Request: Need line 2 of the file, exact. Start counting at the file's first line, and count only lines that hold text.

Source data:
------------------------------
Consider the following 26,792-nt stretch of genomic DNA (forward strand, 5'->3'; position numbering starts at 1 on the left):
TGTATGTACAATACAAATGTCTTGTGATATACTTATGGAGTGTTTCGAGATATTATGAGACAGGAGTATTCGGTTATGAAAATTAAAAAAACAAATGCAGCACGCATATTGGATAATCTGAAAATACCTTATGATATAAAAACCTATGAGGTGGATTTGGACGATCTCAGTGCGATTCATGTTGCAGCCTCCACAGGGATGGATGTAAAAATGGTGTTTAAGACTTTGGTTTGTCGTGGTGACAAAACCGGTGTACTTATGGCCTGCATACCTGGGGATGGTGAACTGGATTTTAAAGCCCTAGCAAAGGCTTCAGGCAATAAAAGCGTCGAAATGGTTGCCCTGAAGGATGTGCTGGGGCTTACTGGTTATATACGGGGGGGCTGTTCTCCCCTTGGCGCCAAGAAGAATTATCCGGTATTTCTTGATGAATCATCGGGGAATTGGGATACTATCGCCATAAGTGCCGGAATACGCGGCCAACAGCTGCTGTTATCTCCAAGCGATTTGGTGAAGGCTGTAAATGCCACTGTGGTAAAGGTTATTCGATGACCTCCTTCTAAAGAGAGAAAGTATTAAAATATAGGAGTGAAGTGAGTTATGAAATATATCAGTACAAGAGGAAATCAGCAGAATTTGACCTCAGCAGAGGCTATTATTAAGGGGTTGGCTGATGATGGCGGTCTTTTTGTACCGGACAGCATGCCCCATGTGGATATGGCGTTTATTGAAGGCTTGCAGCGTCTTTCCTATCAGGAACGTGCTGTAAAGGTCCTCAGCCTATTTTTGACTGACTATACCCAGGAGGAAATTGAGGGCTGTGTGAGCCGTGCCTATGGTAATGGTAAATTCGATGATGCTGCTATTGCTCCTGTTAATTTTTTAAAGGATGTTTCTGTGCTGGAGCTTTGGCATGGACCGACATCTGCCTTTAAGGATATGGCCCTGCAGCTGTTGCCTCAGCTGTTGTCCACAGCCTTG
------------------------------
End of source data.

TGTATGTACAATACAAATGTCTTGTGATATACTTATGGAGTGTTTCGAGATATTATGAGACAGGAGTATTCGGTTATGAAAATTAAAAAAACAAATGCAGCACGCATATTGGATAATCTGAAAATACCTTATGATATAAAAACCTATGAGGTGGATTTGGACGATCTCAGTGCGATTCATGTTGCAGCCTCCACAGGGATGGATGTAAAAATGGTGTTTAAGACTTTGGTTTGTCGTGGTGACAAAACCGGTGTACTTATGGCCTGCATACCTGGGGATGGTGAACTGGATTTTAAAGCCCTAGCAAAGGCTTCAGGCAATAAAAGCGTCGAAATGGTTGCCCTGAAGGATGTGCTGGGGCTTACTGGTTATATACGGGGGGGCTGTTCTCCCCTTGGCGCCAAGAAGAATTATCCGGTATTTCTTGATGAATCATCGGGGAATTGGGATACTATCGCCATAAGTGCCGGAATACGCGGCCAACAGCTGCTGTTATCTCCAAGCGATTTGGTGAAGGCTGTAAATGCCACTGTGGTAAAGGTTATTCGATGACCTCCTTCTAAAGAGAGAAAGTATTAAAATATAGGAGTGAAGTGAGTTATGAAATATATCAGTACAAGAGGAAATCAGCAGAATTTGACCTCAGCAGAGGCTATTATTAAGGGGTTGGCTGATGATGGCGGTCTTTTTGTACCGGACAGCATGCCCCATGTGGATATGGCGTTTATTGAAGGCTTGCAGCGTCTTTCCTATCAGGAACGTGCTGTAAAGGTCCTCAGCCTATTTTTGACTGACTATACCCAGGAGGAAATTGAGGGCTGTGTGAGCCGTGCCTATGGTAATGGTAAATTCGATGATGCTGCTATTGCTCCTGTTAATTTTTTAAAGGATGTTTCTGTGCTGGAGCTTTGGCATGGACCGACATCTGCCTTTAAGGATATGGCCCTGCAGCTGTTGCCTCAGCTGTTGTCCACAGCCTTG